I'm sure this is totally fine for many readers, but From a 9 hour YA book I want a nice simple read where i'm not constantly trying to keep up with where I am much less what's going on.

  • Johannes Cabal the Detective

  • By: Jonathan L. Howard
  • Narrated by: Robin Sachs
  • Length: 12 hrs and 51 mins
  • Unabridged
  • Overall
    4.5 out of 5 stars 1,005
  • Performance
    4.5 out of 5 stars 859
  • Story
    4.5 out of 5 stars 859

In this genre-twisting novel, infamous necromancer Johannes Cabal, after beating the Devil and being reunited with his soul, leads us on another raucous journey in a little-known corner of the world. This time he’s on the run from the local government.

  • 4 out of 5 stars
  • A Decent Successor to the First

  • By Ambrose on 10-08-12

Still Unsure going into book 2 - Glad I did!

Overall
5 out of 5 stars
Performance
5 out of 5 stars
Story
5 out of 5 stars

Reviewed: 07-17-18

So with any book that has an actively villainous MC, I was unsure how much I could connect to the characters of this book. The first book definitely had fun adventures with a well-written dry sarcasm, but ultimately my failure to ever cheer for the prevailing protagonist left me discontent with Book 1 as a whole. Well, this book solves that problem entirely, and despite his unscrupulous charisma I found myself fully on board and engaged!

I fully recommend this book - and so far this series!

  • Son of a Liche

  • The Dark Profit Saga, Book 2
  • By: J. Zachary Pike
  • Narrated by: Doug Tisdale Jr.
  • Length: 20 hrs and 10 mins
  • Unabridged
  • Overall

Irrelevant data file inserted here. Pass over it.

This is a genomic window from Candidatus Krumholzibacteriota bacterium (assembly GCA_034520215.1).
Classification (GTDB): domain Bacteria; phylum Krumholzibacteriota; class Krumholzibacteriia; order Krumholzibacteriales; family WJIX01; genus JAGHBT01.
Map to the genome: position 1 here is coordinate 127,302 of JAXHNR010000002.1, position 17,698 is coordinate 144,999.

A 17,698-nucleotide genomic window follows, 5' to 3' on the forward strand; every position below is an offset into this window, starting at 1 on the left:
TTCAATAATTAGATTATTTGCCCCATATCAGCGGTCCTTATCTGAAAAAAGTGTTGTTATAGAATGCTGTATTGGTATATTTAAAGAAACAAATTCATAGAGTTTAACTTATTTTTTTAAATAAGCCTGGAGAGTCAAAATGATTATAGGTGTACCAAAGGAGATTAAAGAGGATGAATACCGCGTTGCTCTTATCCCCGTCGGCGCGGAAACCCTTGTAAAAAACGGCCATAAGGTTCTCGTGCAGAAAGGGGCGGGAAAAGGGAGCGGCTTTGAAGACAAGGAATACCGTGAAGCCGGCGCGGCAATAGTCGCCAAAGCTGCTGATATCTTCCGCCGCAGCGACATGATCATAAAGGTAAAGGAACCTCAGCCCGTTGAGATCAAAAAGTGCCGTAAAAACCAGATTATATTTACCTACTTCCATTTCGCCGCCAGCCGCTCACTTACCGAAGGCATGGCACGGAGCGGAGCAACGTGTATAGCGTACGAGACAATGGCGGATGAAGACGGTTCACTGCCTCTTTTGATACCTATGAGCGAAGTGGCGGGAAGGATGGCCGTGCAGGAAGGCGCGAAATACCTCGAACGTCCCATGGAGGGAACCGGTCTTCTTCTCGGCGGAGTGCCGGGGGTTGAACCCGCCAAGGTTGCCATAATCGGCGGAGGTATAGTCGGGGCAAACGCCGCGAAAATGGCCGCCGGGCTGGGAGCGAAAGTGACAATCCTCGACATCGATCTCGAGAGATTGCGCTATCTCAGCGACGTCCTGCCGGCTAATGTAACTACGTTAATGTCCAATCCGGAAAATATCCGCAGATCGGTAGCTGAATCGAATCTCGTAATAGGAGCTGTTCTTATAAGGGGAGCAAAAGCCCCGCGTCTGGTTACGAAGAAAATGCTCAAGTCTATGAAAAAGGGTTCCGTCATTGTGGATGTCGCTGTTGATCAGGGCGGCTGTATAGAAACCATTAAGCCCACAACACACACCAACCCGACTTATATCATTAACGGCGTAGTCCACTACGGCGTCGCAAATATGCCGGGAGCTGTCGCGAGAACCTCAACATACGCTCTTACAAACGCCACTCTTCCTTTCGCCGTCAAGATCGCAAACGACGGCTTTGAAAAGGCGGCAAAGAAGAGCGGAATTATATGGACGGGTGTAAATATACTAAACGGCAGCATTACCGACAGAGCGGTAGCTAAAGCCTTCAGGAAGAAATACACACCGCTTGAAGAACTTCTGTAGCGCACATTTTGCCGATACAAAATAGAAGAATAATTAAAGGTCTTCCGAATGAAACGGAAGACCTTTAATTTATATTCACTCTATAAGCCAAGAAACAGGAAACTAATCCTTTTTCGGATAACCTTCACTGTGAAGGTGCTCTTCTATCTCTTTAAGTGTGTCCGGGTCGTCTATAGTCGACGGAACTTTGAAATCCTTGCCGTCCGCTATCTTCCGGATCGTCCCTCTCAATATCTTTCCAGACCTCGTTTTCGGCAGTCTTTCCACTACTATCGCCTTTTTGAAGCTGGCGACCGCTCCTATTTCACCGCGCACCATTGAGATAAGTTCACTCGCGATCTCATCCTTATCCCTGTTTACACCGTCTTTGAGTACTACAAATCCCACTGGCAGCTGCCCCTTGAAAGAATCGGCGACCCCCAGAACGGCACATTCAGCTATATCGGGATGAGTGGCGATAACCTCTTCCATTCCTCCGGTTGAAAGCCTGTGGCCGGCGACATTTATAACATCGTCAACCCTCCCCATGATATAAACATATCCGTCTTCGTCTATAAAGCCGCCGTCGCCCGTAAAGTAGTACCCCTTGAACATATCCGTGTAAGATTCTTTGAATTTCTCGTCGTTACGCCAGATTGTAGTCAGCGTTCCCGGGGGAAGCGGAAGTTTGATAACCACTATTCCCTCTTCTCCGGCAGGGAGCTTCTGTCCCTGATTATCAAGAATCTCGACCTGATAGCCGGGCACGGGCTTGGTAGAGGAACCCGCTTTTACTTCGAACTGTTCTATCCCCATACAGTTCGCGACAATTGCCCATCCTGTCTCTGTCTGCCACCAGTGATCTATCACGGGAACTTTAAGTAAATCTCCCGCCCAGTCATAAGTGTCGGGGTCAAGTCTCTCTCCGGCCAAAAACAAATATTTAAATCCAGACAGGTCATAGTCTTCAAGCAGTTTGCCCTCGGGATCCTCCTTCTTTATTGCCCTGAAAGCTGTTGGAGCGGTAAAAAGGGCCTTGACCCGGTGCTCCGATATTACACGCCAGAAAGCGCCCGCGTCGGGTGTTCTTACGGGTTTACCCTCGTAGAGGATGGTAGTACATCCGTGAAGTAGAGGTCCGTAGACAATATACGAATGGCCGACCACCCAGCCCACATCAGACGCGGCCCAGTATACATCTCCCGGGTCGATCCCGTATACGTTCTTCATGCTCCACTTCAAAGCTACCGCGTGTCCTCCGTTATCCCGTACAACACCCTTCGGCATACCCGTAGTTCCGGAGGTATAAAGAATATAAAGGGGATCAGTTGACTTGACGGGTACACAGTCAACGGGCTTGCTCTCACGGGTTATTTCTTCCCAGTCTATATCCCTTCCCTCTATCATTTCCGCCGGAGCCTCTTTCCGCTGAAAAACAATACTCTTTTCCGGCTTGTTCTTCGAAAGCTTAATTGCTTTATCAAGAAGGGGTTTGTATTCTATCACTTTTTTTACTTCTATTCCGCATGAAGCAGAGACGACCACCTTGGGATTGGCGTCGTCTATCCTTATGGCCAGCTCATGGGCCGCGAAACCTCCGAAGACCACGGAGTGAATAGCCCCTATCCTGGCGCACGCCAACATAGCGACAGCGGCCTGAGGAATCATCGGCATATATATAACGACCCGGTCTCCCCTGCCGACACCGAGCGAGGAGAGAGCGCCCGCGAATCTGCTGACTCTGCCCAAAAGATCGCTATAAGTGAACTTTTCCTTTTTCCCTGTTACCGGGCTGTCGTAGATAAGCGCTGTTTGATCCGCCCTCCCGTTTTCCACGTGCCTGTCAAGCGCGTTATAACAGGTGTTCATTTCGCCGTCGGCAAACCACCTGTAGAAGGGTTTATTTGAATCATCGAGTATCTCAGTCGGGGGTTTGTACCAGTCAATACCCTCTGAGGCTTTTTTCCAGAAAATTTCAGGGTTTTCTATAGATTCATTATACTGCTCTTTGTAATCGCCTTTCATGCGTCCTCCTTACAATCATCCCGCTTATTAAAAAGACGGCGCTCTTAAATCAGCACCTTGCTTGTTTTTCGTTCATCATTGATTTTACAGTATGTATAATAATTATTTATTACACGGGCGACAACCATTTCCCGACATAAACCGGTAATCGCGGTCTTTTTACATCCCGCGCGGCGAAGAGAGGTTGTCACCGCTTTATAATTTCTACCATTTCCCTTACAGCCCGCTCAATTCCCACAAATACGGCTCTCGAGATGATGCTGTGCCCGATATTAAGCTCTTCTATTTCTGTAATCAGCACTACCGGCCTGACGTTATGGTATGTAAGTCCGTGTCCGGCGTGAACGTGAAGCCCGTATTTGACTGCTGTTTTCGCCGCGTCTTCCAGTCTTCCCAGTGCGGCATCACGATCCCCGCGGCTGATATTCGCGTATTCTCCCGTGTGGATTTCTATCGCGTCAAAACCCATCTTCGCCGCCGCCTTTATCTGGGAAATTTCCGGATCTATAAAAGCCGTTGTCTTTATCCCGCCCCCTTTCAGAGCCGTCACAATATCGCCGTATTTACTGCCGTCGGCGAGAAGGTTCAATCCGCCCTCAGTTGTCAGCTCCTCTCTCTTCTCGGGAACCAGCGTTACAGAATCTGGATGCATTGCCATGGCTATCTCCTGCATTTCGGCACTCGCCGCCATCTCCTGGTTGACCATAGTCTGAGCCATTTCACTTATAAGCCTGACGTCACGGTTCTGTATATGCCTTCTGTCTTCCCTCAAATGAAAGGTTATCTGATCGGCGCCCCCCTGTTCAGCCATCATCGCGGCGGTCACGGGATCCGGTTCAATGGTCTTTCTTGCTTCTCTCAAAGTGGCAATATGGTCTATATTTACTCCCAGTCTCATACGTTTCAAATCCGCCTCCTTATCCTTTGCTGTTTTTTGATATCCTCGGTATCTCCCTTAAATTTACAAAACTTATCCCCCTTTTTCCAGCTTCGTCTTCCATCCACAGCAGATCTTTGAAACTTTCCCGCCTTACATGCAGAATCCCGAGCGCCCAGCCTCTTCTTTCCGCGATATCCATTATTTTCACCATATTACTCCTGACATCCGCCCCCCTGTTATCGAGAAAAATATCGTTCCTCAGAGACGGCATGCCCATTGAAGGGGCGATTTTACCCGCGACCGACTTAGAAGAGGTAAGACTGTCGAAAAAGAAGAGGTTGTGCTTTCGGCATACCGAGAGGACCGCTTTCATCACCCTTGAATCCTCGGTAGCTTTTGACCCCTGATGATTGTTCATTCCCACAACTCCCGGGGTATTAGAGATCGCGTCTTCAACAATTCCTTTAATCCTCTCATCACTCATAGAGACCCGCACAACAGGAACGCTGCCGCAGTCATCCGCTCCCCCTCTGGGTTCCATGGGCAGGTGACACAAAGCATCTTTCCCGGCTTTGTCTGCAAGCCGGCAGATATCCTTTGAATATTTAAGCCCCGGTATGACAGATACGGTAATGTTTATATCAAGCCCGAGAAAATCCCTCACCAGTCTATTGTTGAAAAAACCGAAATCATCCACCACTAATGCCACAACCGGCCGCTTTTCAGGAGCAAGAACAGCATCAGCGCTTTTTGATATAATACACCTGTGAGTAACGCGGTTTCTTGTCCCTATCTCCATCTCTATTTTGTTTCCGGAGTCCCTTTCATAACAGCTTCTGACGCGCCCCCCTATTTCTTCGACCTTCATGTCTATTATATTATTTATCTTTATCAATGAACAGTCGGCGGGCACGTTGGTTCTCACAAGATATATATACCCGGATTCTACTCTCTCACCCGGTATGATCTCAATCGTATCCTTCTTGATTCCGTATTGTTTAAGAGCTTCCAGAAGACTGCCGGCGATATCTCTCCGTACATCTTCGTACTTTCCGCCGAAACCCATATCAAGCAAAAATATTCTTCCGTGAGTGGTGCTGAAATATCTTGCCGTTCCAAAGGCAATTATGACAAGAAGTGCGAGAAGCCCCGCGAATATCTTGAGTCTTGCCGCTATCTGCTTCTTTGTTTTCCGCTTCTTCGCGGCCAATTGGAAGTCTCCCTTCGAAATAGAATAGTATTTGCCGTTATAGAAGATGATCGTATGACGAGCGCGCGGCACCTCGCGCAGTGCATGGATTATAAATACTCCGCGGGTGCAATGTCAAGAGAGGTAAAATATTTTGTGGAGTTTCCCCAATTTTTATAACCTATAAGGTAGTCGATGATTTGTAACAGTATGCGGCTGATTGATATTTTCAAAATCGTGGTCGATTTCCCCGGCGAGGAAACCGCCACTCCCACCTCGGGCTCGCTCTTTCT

5 out of 5 stars 842
  • Performance
    5 out of 5 stars 804
  • Story
    5 out of 5 stars 803

Still bruised and heartbroken from their last calamitous quest, Gorm Ingerson and his band of washed-up heroes try to make amends for the orcs they accidentally betrayed. But justice is put on hold when an old foe marches to the city gates. Gorm is horrified to discover a liche pitching the frightened city-dwellers on the merits of the undead lifestyle...at the head of a corpse army. To save the city from high-pressure sales tactics and an inevitable siege, the dwarf warrior and his misfit band hatch a harebrained scheme that lands them at the top of the king’s kill list.

  • 5 out of 5 stars
  • Excellent book

  • By Kristi Brownfield on 05-14-18

Lost the magic. Still good though.

Overall
3 out of 5 stars
Performance
5 out of 5 stars
Story
3 out of 5 stars

Reviewed: 07-01-18

As preface I thought that Orconomics was a 5/5 and was great. It simultaneously expanded characters, built the world, and gave us fun and engaging pacing. It also built up to a fantastic conclusion that merged an emotional climax with a badass physical climax.
Son of a Liche is funnier than orconomics, but it lives up to none of the same high standards I mentioned in my first paragraph. The world has changed significantly since the end of the first book, but remains static and unexplored from page 1 to the end. The characters undergo dramatic events and relationships experience tension, but none of them really grow besides Jenn. The final climax had absolutely no tension behind it. Never once were we concerned for our heroes' safety, instead the book leaned on humor to advance even this most telling scene.
So dont get me wrong - the book set out to do something and it did it. I'm pretty sure the author decided he couldnt live up to the 1st book's greatness and decided to change the tone so that the book was different. Better in some ways and worse in others. But uh, the first book gave an awesome epilogue promising us weathered adventurers on a path of vengeance and righteousness that would change the world through cunning and determination. We skipped right into the parts where their determination was at its lowest and everyone moped about. Even the ending failed to deliver because no one really got what they wanted. (Except maybe jenn?) Instead the book almost flouts this as a joke in the reader's face and expects us to laugh and feel resolved. I guess that's the theme from this book: No substance but we'll try our best to make up for them with cheap laughs.

Once again the book isnt bad. Hell its even good. I suppose I'm being harsh because i'm judging it from the standards I set from Orconomics. So while i'd say I'm disappointed, a more fair scale would probably weigh this book as above average.

0 of 1 people found this review helpful